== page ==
Currently, no definite therapy exists for IBD. However, recently, several so-called biological drugs made by monoclonal antibodies, tailor-made to inactivate specific targets such as the molecules that trigger inflammation, were used to treat IBD. A prompt use of these medications allows a better control of the symptoms and offers the patients an acceptable quality of life.


"IBD and IBD mimicking enterocolitis in children younger than 2 years of age"

Z. Cannioto1, I. Berti1, S. Martelossi1, I. Bruno1, N. Giurici1 , S. Crovella1 and A. Ventura1, 2

(1) Department of Reproduction and Development Sciences, University of Trieste—IRCCS Burlo Garofolo, Trieste, Italy

(2) Clinica Pediatrica, Università di Trieste—IRCCS Burlo Garofolo, Via dell’Istria 65/1, 34134 Trieste, Italy

Received: 28 October 2007 Revised: 10 March 2008 Accepted: 17 March 2008 Published online: 11 June 2008

Cristina Serra | alfa
Further information:

More articles from Health and Medicine:

nachricht Advanced analysis of brain structure shape may track progression to Alzheimer's disease
26.10.2016 | Massachusetts General Hospital

nachricht Indian roadside refuse fires produce toxic rainbow
26.10.2016 | Duke University

All articles from Health and Medicine >>>

The most recent press releases about innovation >>>

Die letzten 5 Focus-News des innovations-reports im Überblick:

Im Focus: Etching Microstructures with Lasers

Ultrafast lasers have introduced new possibilities in engraving ultrafine structures, and scientists are now also investigating how to use them to etch microstructures into thin glass. There are possible applications in analytics (lab on a chip) and especially in electronics and the consumer sector, where great interest has been shown.

This new method was born of a surprising phenomenon: irradiating glass in a particular way with an ultrafast laser has the effect of making the glass up to a...

Im Focus: Light-driven atomic rotations excite magnetic waves

Terahertz excitation of selected crystal vibrations leads to an effective magnetic field that drives coherent spin motion

Controlling functional properties by light is one of the grand goals in modern condensed matter physics and materials science. A new study now demonstrates how...

Im Focus: New 3-D wiring technique brings scalable quantum computers closer to reality

Researchers from the Institute for Quantum Computing (IQC) at the University of Waterloo led the development of a new extensible wiring technique capable of controlling superconducting quantum bits, representing a significant step towards to the realization of a scalable quantum computer.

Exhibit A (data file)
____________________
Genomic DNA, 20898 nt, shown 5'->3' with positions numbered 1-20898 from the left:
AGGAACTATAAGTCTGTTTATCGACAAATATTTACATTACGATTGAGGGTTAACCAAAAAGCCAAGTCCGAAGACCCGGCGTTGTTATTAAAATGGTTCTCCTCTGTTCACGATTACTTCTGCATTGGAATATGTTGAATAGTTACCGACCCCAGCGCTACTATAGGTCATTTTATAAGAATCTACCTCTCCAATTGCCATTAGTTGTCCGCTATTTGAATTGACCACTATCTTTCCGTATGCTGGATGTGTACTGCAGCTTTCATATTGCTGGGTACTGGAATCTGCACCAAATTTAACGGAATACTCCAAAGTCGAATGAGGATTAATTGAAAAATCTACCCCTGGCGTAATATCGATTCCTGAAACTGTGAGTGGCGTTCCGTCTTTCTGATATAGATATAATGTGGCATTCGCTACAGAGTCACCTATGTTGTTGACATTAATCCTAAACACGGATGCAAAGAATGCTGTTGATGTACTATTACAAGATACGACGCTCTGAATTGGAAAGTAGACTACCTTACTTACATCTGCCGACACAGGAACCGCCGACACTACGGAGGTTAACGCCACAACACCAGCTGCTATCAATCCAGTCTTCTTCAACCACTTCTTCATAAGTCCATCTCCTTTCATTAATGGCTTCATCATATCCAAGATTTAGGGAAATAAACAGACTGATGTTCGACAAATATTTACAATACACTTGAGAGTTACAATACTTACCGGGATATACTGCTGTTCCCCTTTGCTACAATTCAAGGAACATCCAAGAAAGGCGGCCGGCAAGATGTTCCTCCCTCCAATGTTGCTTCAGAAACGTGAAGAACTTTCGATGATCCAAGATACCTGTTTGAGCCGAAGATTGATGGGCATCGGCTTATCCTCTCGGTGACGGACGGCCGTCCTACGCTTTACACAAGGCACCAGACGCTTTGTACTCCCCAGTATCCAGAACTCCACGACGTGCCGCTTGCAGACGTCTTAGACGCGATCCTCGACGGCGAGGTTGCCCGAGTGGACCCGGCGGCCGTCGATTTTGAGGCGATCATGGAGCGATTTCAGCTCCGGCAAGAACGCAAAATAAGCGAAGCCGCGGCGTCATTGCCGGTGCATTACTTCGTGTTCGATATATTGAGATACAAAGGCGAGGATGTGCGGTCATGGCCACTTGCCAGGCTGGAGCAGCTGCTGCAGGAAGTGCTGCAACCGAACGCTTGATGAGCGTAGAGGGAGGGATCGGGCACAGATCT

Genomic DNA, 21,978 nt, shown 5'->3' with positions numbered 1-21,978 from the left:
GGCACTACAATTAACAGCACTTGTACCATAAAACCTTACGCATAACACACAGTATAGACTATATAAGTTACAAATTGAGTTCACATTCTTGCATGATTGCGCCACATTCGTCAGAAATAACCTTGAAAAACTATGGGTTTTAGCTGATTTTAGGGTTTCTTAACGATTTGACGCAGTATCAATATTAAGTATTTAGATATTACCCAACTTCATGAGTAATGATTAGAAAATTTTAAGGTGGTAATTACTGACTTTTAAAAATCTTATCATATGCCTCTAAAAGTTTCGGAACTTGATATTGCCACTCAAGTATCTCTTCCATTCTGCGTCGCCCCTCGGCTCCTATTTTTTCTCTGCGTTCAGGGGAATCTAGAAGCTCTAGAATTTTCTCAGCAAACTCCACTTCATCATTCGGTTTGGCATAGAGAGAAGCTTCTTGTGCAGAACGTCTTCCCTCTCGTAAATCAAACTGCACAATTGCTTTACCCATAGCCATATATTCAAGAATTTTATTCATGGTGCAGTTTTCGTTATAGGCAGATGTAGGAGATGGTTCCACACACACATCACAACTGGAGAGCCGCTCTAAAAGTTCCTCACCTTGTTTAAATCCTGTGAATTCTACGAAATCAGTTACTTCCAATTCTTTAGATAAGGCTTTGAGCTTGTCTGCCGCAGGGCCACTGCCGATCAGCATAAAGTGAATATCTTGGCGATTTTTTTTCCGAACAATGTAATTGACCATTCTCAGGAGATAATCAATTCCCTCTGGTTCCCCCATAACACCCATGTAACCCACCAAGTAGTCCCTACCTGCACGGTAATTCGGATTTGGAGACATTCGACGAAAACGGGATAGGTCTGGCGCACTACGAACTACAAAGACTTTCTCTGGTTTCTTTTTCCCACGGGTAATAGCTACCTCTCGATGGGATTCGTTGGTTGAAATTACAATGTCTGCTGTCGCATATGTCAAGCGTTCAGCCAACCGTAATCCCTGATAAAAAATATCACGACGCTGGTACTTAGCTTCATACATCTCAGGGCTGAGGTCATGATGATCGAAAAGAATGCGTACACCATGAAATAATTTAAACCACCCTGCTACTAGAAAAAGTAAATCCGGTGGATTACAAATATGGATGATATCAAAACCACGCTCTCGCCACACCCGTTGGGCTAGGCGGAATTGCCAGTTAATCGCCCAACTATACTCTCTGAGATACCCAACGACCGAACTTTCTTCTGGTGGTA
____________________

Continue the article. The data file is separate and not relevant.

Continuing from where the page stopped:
"The quantum socket is a wiring method that uses three-dimensional wires based on spring-loaded pins to address individual qubits," said Jeremy Béjanin, a PhD...

Im Focus: Scientists develop a semiconductor nanocomposite material that moves in response to light

In a paper in Scientific Reports, a research team at Worcester Polytechnic Institute describes a novel light-activated phenomenon that could become the basis for applications as diverse as microscopic robotic grippers and more efficient solar cells.

A research team at Worcester Polytechnic Institute (WPI) has developed a revolutionary, light-activated semiconductor nanocomposite material that can be used...

Im Focus: Diamonds aren't forever: Sandia, Harvard team create first quantum computer bridge

By forcefully embedding two silicon atoms in a diamond matrix, Sandia researchers have demonstrated for the first time on a single chip all the components needed to create a quantum bridge to link quantum computers together.

"People have already built small quantum computers," says Sandia researcher Ryan Camacho. "Maybe the first useful one won't be a single giant quantum computer...

All Focus news of the innovation-report >>>



Event News

#IC2S2: When Social Science meets Computer Science - GESIS will host the IC2S2 conference 2017

14.10.2016 | Event News

Agricultural Trade Developments and Potentials in Central Asia and the South Caucasus

14.10.2016 | Event News

World Health Summit – Day Three: A Call to Action

12.10.2016 | Event News

Latest News

How nanoscience will improve our health and lives in the coming years

27.10.2016 | Materials Sciences

OU-led team discovers rare, newborn tri-star system using ALMA

27.10.2016 | Physics and Astronomy

'Neighbor maps' reveal the genome's 3-D shape

27.10.2016 | Life Sciences

More VideoLinks >>>